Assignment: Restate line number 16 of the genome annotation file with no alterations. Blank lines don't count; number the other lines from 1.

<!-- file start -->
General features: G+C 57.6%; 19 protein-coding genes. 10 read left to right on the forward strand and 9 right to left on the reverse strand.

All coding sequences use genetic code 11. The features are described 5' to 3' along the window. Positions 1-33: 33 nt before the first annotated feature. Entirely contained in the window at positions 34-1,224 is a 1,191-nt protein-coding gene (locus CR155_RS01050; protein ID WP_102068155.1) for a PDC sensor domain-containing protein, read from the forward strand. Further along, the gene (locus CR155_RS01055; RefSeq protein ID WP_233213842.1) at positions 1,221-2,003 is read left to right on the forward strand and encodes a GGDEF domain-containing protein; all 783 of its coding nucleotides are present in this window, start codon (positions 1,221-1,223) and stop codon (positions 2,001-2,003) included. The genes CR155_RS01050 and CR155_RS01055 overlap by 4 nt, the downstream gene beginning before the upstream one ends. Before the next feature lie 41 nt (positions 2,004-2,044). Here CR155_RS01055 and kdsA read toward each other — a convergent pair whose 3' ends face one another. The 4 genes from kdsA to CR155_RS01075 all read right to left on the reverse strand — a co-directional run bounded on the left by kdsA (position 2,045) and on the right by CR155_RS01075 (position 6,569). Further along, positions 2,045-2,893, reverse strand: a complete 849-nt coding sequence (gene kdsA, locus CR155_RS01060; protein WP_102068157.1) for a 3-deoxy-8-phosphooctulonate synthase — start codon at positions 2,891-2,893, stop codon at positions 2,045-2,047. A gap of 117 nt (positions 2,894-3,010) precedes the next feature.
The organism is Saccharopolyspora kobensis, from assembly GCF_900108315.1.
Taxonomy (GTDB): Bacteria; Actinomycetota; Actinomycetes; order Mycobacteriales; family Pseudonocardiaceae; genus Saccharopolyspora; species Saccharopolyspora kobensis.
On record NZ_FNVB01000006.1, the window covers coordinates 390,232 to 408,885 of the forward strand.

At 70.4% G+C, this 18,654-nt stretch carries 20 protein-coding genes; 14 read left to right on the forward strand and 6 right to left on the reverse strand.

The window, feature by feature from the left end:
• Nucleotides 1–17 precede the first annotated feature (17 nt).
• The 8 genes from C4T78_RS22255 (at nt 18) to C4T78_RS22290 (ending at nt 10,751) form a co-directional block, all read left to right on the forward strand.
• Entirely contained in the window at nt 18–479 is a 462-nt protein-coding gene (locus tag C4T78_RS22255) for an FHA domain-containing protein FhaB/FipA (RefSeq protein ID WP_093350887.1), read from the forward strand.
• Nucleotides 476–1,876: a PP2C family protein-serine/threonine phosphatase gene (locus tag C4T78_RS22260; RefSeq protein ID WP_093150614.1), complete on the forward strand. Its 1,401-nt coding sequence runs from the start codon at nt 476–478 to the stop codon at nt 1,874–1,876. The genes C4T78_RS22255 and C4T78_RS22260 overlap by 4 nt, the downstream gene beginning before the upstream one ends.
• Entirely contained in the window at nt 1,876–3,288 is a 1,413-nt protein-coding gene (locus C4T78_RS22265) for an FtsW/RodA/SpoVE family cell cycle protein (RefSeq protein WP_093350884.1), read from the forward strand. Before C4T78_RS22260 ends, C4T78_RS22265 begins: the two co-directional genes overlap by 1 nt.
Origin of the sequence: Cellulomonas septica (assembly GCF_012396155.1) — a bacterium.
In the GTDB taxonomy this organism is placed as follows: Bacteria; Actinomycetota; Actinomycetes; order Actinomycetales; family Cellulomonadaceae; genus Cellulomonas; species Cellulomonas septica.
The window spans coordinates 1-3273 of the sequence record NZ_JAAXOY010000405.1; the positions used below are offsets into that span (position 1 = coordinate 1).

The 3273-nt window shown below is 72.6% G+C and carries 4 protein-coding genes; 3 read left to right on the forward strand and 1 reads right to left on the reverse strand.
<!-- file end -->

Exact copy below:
The 3273-nt window shown below is 72.6% G+C and carries 4 protein-coding genes; 3 read left to right on the forward strand and 1 reads right to left on the reverse strand.